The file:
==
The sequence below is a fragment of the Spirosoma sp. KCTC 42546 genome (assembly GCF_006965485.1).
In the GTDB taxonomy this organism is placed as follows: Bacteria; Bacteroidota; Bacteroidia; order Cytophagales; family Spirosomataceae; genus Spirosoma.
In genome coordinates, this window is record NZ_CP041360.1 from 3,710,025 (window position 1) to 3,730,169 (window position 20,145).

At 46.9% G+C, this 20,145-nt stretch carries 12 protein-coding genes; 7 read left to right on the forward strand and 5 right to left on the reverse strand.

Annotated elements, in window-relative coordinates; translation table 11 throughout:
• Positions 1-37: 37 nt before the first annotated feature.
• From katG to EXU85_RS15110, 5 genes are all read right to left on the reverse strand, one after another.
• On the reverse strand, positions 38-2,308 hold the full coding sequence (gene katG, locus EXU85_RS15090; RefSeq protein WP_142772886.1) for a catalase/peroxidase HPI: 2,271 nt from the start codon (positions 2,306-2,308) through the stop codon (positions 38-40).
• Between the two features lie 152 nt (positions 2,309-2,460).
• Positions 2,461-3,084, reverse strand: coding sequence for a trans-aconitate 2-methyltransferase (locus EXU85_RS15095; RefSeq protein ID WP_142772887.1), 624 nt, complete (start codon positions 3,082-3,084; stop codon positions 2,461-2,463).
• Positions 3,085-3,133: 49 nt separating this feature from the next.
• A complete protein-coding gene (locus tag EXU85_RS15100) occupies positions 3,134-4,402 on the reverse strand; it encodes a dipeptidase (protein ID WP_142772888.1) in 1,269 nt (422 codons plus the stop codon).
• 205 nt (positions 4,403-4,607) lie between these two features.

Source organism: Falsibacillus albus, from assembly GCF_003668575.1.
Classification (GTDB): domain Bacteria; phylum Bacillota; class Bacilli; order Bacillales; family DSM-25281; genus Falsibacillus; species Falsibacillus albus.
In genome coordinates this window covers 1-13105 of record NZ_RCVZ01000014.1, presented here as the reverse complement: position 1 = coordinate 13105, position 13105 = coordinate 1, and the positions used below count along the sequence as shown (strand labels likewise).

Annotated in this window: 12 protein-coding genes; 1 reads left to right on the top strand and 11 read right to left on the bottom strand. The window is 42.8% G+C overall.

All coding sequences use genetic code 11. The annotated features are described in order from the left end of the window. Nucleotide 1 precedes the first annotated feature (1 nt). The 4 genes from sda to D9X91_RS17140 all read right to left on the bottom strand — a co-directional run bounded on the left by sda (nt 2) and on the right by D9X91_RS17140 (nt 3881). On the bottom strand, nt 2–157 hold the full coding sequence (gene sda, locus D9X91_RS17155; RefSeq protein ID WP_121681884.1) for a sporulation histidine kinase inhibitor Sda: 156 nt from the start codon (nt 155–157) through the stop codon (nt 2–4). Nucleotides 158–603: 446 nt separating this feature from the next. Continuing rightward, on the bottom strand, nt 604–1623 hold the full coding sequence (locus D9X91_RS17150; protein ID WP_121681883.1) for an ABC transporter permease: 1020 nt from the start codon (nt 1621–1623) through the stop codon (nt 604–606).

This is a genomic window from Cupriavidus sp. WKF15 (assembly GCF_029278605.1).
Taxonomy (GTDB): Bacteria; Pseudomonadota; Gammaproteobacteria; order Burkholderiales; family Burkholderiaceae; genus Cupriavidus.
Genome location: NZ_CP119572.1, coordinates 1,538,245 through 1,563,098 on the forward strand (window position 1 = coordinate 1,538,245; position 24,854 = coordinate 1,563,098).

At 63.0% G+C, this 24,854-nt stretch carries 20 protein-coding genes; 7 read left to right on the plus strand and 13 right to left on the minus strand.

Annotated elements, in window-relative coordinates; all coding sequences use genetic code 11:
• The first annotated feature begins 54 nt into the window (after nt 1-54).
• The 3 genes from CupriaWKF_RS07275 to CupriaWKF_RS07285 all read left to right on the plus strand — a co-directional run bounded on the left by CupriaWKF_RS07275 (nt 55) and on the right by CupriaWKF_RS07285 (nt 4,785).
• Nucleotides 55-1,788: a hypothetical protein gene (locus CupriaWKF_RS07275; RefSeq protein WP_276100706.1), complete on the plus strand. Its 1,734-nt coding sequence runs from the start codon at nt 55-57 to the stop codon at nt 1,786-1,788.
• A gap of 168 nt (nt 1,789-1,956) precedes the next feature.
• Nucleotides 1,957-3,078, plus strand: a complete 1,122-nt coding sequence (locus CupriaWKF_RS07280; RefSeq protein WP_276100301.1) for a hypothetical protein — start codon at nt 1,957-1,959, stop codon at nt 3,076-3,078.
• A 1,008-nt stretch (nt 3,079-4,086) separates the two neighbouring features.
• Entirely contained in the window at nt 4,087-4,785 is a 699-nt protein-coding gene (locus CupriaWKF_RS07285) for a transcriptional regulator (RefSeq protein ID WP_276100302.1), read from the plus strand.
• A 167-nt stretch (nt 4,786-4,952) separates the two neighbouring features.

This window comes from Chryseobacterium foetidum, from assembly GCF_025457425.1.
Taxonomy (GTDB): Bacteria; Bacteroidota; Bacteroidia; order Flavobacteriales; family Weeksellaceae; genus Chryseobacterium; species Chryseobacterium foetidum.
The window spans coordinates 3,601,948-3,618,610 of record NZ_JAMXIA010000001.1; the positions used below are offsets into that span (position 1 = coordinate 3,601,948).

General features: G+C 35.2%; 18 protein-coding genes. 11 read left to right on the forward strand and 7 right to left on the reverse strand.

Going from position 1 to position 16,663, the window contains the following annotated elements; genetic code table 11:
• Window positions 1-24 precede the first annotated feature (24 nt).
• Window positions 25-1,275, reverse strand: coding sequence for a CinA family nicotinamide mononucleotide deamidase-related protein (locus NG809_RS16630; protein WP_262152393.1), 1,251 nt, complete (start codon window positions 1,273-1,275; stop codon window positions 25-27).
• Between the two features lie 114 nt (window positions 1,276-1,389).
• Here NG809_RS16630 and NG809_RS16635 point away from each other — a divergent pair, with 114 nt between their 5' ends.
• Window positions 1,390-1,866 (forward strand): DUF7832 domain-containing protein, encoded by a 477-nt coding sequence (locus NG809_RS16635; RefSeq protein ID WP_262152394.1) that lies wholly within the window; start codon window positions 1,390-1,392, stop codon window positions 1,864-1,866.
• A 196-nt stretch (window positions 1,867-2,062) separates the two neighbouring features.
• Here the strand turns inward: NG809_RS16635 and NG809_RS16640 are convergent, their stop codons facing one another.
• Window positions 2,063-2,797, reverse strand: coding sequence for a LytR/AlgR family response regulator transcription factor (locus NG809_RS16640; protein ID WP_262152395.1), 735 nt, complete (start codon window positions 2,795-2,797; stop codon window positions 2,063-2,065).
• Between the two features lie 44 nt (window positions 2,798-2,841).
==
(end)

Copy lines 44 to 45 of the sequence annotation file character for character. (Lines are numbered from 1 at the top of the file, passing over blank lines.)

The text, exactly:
• Window positions 2,063-2,797, reverse strand: coding sequence for a LytR/AlgR family response regulator transcription factor (locus NG809_RS16640; protein ID WP_262152395.1), 735 nt, complete (start codon window positions 2,795-2,797; stop codon window positions 2,063-2,065).
• Between the two features lie 44 nt (window positions 2,798-2,841).